Some of the names of that era are folk heroes.

“I remember [Muhammad] Ali was making his comeback against Joe Frazier,” Thomsen said. “I remember and was horrified to see what [George] Foreman did to Frazier and [Ken] Norton breaking Ali’s jaw.”

“The one big fight I covered was the [Marvin] Hagler-[Ray] Leonard fight in Las Vegas,” he said. “Steve Marantz [the boxing writer] and [columnists] Leigh Montville and Ron Borges were there. I was a young guy. I didn’t talk to Hagler. I spent more time talking to Angelo Dundee. But you could see the energy there.”

When Thomsen worked at the International Herald Tribune and was based in Europe, he spent more time ringside.

“I covered a few Lennox Lewis fights. I covered a fight in Cardiff, Wales, against Frank Bruno [1993]. It was like midnight and 2 or 3 in the morning,” he said. “It was very strange. Frank Bruno was a limited fighter. He had a big punch but not much else.”

Thomsen recalled a prescient conversation he had more than two decades ago.

“I used to work at the Boston Globe [1983 through 1989] and it was an honor to work with Will McDonough, who was one of the top newsmakers in sports writing,” he said. “We were playing golf one day about 20 years ago and he said in the 1950s the big three sports in America were horse racing, boxing and baseball. He was pointing out just how quickly things change. Back then in the 1950s in the NBA, you couldn’t make enough of a salary to do it full time. A lot of NBA players had off-season jobs to make ends meet. Boxing was the glamour sport. Now it’s the opposite.”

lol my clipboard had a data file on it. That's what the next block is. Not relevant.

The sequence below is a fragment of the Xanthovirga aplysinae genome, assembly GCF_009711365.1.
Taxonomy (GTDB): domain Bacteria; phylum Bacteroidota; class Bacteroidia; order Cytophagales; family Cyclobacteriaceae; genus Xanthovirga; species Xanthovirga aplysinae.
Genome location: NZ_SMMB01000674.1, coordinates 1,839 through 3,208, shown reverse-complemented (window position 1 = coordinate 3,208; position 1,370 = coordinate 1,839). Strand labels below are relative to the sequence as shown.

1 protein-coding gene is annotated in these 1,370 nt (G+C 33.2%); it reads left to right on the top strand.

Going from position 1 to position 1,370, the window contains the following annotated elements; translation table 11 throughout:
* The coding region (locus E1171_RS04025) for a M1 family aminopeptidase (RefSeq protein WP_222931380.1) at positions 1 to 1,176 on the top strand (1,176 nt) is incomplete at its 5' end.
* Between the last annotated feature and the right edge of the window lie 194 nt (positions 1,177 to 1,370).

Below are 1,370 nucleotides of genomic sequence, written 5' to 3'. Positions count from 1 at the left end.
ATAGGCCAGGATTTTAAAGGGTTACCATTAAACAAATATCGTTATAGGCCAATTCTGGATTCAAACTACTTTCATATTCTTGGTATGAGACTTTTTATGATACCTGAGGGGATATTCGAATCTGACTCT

It seems that no truer words were ever spoken.

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Regis Prograis KOs Jose Zepeda at Dignity Sports Health Park

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Regis Prograis KOs Jose Zepeda at Dignity Sports Health Park

Not all big bangers are the same.

Regis Prograis slugged it out with fellow knockout artist Jose “Chon” Zepeda and after 11 rounds of tactical battle ended the WBC super lightweight battle with a flourishing knockout on Saturday.

Prograis (28-1, 24 KOs) becomes the first two-time super lightweight champion from New Orleans after his win over Zepeda (36-3, 27 KOs) at SoCal’s Dignity Health Sports Park. It had been more than three years since he last held a world title.

“This was the hardest fight of my career,” said Prograis after the strategic clash between the super lightweight division’s biggest punchers.